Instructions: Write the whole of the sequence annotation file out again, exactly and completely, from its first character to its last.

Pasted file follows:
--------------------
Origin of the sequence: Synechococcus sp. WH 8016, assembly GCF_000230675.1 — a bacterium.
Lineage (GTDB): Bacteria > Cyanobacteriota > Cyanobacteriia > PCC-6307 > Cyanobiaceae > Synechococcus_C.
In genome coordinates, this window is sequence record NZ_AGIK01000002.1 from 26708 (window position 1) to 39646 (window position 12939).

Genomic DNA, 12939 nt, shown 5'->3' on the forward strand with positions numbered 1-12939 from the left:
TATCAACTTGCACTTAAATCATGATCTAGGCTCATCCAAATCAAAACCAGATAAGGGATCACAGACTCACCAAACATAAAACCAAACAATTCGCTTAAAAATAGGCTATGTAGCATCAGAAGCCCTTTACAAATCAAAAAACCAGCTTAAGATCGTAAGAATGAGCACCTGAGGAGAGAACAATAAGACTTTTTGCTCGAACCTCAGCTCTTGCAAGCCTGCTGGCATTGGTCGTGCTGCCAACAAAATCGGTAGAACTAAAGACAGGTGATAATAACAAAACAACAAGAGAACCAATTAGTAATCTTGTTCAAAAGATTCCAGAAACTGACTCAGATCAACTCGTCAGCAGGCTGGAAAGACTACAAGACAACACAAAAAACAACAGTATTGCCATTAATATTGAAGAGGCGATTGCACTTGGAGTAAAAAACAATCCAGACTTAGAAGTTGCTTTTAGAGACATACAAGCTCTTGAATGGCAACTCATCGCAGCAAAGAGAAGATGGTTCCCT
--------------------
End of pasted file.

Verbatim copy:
Origin of the sequence: Synechococcus sp. WH 8016, assembly GCF_000230675.1 — a bacterium.
Lineage (GTDB): Bacteria > Cyanobacteriota > Cyanobacteriia > PCC-6307 > Cyanobiaceae > Synechococcus_C.
In genome coordinates, this window is sequence record NZ_AGIK01000002.1 from 26708 (window position 1) to 39646 (window position 12939).

Genomic DNA, 12939 nt, shown 5'->3' on the forward strand with positions numbered 1-12939 from the left:
TATCAACTTGCACTTAAATCATGATCTAGGCTCATCCAAATCAAAACCAGATAAGGGATCACAGACTCACCAAACATAAAACCAAACAATTCGCTTAAAAATAGGCTATGTAGCATCAGAAGCCCTTTACAAATCAAAAAACCAGCTTAAGATCGTAAGAATGAGCACCTGAGGAGAGAACAATAAGACTTTTTGCTCGAACCTCAGCTCTTGCAAGCCTGCTGGCATTGGTCGTGCTGCCAACAAAATCGGTAGAACTAAAGACAGGTGATAATAACAAAACAACAAGAGAACCAATTAGTAATCTTGTTCAAAAGATTCCAGAAACTGACTCAGATCAACTCGTCAGCAGGCTGGAAAGACTACAAGACAACACAAAAAACAACAGTATTGCCATTAATATTGAAGAGGCGATTGCACTTGGAGTAAAAAACAATCCAGACTTAGAAGTTGCTTTTAGAGACATACAAGCTCTTGAATGGCAACTCATCGCAGCAAAGAGAAGATGGTTCCCT